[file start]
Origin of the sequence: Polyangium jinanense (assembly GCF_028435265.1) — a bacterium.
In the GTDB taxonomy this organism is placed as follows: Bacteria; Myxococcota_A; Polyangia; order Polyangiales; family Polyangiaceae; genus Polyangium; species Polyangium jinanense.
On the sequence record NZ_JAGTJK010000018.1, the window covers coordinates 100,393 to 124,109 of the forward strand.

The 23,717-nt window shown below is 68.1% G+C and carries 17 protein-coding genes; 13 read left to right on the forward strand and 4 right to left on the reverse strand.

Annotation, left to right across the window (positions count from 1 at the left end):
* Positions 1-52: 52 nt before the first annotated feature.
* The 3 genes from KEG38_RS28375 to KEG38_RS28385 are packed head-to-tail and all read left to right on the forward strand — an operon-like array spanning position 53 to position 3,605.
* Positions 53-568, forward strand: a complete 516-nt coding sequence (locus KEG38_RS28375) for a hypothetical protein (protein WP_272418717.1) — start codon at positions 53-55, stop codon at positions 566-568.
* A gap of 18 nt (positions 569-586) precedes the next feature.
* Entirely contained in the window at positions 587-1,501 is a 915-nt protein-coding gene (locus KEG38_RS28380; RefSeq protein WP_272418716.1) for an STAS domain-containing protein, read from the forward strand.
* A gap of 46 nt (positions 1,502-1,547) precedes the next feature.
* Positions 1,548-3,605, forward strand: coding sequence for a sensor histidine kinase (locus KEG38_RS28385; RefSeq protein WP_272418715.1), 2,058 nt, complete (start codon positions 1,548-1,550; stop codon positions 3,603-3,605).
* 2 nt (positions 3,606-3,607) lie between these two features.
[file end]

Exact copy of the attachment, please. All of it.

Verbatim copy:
Origin of the sequence: Polyangium jinanense (assembly GCF_028435265.1) — a bacterium.
In the GTDB taxonomy this organism is placed as follows: Bacteria; Myxococcota_A; Polyangia; order Polyangiales; family Polyangiaceae; genus Polyangium; species Polyangium jinanense.
On the sequence record NZ_JAGTJK010000018.1, the window covers coordinates 100,393 to 124,109 of the forward strand.

The 23,717-nt window shown below is 68.1% G+C and carries 17 protein-coding genes; 13 read left to right on the forward strand and 4 right to left on the reverse strand.

Annotation, left to right across the window (positions count from 1 at the left end):
* Positions 1-52: 52 nt before the first annotated feature.
* The 3 genes from KEG38_RS28375 to KEG38_RS28385 are packed head-to-tail and all read left to right on the forward strand — an operon-like array spanning position 53 to position 3,605.
* Positions 53-568, forward strand: a complete 516-nt coding sequence (locus KEG38_RS28375) for a hypothetical protein (protein WP_272418717.1) — start codon at positions 53-55, stop codon at positions 566-568.
* A gap of 18 nt (positions 569-586) precedes the next feature.
* Entirely contained in the window at positions 587-1,501 is a 915-nt protein-coding gene (locus KEG38_RS28380; RefSeq protein WP_272418716.1) for an STAS domain-containing protein, read from the forward strand.
* A gap of 46 nt (positions 1,502-1,547) precedes the next feature.
* Positions 1,548-3,605, forward strand: coding sequence for a sensor histidine kinase (locus KEG38_RS28385; RefSeq protein WP_272418715.1), 2,058 nt, complete (start codon positions 1,548-1,550; stop codon positions 3,603-3,605).
* 2 nt (positions 3,606-3,607) lie between these two features.